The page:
S'pore's projected construction demand for 2020 slashed by $10 billion; some pickup expected from 2021: BCA

The downward revision is due to a drop in private sector construction demand.
The downward revision is due to a drop in private sector construction demand.ST PHOTO: MARK CHEONG

SINGAPORE – The construction sector is poised to take a $10-billion hit this year, as public sector projects get pushed back and demand drops sharply for projects in the private sector.

The projected construction demand for 2020 has been revised to between $18 billion and $23 billion following a mid-year review, the Building and Construction Authority (BCA) said on Thursday (Sept 17). This is sharply down from BCA’s January forecast of $28 billion to $33 billion for the year.

The downward revision is largely due to a drop in private sector construction demand. 

Some public sector projects have also been postponed from this year to next year as contractors and suppliers have asked for more time to assess the impact of Covid-19 on resource management and project implementation timelines, said BCA. 

This year’s forecast for public sector contracts is $11 billion to $14 billion while the private sector is $7 billion to $9 billion. 

In 2019, the value of public sector contracts was $19.03 billion while private sector contracts were worth $14.5 billion, totalling $33.52 billion after rounding off the figure.

The construction sector has been one of the hardest-hit industries amid the fallout from the pandemic, contracting 97.1 per cent from the first to the second quarter.

It also saw one of the largest declines in employment – by 13,600 workers, second to only the food and beverage services sector. Most works were halted during the circuit breaker period when Singapore was battling an outbreak in workers’ dormitories.

On Thursday, BCA said construction demand is expected to recover to some extent from 2021.

Public residential developments and upgrading works, developments at the Jurong Lake District, construction of new healthcare facilities and various infrastructure projects such as the construction of the Cross Island MRT line will support demand.

BCA noted that it is important that the construction industry remains vigilant to prevent a resurgence of Covid-19 cases, which could bring the sector to a halt again.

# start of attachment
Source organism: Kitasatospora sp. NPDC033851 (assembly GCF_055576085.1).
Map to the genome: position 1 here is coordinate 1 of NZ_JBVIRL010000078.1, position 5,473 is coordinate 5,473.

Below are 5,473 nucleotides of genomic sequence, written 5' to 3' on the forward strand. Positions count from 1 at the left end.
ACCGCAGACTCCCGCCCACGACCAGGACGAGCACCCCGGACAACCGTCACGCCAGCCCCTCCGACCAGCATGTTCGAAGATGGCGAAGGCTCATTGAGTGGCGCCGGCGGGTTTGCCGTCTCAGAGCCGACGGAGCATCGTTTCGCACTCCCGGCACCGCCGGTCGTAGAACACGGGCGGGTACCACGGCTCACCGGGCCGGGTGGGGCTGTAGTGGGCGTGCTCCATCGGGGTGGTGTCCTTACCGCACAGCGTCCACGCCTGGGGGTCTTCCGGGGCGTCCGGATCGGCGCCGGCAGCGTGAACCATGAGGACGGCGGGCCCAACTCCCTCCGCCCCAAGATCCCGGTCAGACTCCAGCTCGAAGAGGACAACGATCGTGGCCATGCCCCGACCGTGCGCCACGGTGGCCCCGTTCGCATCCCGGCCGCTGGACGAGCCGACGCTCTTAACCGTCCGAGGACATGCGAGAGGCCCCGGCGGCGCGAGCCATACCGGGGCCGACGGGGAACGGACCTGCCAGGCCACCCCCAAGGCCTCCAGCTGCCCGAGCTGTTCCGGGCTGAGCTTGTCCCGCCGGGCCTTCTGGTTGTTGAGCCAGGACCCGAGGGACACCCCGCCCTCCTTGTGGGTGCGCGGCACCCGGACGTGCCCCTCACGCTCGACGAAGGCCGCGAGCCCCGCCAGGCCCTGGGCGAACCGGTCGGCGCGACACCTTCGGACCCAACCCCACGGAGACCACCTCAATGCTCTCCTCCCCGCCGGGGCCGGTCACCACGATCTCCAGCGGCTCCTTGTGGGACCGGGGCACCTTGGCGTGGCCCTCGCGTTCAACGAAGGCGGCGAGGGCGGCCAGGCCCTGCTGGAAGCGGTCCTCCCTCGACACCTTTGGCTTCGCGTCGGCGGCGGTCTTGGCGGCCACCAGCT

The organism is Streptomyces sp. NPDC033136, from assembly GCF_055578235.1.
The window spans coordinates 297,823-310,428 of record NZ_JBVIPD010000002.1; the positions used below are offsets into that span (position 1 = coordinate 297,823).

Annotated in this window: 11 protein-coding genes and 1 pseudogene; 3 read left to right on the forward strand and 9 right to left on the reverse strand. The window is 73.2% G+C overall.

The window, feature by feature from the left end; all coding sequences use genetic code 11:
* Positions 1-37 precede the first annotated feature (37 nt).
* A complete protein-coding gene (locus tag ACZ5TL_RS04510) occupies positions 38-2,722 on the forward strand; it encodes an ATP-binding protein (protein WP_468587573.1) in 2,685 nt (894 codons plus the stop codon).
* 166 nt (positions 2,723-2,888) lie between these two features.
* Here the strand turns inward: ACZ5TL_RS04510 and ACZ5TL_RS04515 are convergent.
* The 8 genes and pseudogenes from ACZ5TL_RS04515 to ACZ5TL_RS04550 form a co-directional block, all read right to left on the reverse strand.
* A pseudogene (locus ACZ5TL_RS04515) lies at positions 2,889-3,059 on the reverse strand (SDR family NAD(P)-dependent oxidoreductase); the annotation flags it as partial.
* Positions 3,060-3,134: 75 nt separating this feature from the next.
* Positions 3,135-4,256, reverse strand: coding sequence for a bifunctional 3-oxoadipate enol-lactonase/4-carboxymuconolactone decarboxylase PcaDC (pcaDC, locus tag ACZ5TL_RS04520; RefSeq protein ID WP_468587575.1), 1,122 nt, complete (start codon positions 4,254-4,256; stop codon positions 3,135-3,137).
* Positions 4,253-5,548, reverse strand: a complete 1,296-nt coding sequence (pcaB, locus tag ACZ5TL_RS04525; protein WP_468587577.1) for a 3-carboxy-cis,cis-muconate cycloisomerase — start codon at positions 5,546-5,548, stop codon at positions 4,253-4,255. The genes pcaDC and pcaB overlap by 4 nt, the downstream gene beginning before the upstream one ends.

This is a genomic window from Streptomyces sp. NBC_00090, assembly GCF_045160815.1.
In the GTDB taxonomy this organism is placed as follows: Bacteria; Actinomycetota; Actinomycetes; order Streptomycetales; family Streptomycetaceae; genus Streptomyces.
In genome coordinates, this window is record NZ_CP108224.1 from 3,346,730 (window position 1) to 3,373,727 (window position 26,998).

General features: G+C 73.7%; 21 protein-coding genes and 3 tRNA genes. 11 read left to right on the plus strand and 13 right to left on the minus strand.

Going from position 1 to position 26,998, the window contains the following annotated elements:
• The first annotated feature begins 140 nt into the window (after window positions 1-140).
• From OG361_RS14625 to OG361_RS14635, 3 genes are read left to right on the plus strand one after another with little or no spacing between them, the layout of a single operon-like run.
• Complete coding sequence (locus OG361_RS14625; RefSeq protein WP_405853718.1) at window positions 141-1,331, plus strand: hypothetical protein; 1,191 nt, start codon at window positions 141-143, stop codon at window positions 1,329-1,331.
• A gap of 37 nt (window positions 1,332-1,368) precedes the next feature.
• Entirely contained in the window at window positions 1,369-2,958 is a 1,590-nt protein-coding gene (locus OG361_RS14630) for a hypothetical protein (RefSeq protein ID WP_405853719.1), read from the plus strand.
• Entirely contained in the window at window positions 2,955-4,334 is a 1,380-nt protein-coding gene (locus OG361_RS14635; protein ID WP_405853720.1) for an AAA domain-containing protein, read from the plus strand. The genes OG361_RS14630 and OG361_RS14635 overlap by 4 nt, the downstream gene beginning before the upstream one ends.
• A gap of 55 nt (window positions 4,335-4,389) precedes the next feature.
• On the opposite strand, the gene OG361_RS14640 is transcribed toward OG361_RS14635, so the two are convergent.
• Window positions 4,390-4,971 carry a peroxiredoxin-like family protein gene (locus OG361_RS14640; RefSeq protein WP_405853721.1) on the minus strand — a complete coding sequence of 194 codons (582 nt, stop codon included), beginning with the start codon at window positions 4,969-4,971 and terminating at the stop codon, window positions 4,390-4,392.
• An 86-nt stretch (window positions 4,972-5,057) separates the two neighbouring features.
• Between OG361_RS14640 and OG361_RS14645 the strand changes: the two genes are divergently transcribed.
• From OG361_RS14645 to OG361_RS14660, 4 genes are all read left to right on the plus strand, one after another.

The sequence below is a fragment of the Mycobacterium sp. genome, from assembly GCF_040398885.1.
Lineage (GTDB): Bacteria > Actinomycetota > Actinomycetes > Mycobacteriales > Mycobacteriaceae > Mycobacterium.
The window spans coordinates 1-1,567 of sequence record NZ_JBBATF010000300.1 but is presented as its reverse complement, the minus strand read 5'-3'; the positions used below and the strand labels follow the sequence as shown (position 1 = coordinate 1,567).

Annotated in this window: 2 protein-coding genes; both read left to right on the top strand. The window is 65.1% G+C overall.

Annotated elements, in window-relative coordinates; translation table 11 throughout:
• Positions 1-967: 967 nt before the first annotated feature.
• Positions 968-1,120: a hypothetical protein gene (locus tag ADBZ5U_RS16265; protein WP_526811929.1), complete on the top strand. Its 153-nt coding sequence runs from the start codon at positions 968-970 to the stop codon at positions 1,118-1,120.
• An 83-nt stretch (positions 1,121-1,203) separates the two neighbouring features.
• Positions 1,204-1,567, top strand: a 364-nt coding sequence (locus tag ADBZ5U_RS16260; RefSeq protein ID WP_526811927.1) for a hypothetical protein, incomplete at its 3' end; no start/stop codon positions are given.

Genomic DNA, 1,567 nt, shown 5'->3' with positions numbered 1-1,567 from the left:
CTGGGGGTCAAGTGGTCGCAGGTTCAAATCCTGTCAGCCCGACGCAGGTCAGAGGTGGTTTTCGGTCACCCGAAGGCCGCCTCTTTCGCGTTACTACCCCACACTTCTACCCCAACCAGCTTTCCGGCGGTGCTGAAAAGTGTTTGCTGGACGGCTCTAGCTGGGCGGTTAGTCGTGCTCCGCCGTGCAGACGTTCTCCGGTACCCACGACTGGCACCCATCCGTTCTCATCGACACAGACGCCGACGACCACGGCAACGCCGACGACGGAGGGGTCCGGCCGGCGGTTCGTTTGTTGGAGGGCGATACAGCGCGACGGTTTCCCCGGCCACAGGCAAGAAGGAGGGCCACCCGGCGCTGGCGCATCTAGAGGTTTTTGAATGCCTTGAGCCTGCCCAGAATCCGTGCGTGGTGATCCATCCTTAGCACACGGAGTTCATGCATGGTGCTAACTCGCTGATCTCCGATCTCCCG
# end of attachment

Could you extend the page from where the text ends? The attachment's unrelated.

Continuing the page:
BCA will be providing an update on the projected construction demand for 2021 and 2022 in early next year.

On Thursday, Minister for National Development Desmond Lee said in a Facebook post that the construction industry has realised the need to build up capability for sustainable business development.

He noted that a new planning and coordination regime for business continuity and the role of technology and digitalisation to build up industry resilience in the long run were some issues raised by participants at a leadership webinar co-organised by the BCA and the Construction Industry Joint Committee on Wednesday.

"In spite of the restart, the industry still faces challenges," he said. "The silver lining is that we expect demand to pick up to some extent next year, and there will be a pipeline of public sector projects coming on stream next year."

Straits Construction executive director Kenneth Loo said the $10-billion downward revision was quite “substantial” but “not unexpected”. 

“There was no work for around four months during the circuit breaker period and before the dorms were cleared, so the one-third drop is quite reflective of these months,” he said. 

Teambuild Engineering and Construction executive director Johnny Lim said it is “a matter of timing” for tenders to be awarded for upcoming planned projects, barring any unforeseen circumstances. 

He added: “In the past month, private residential sales have picked up and if demand picks up, private developers will be more optimistic and looking for land more aggressively – it’s a chicken and egg thing.”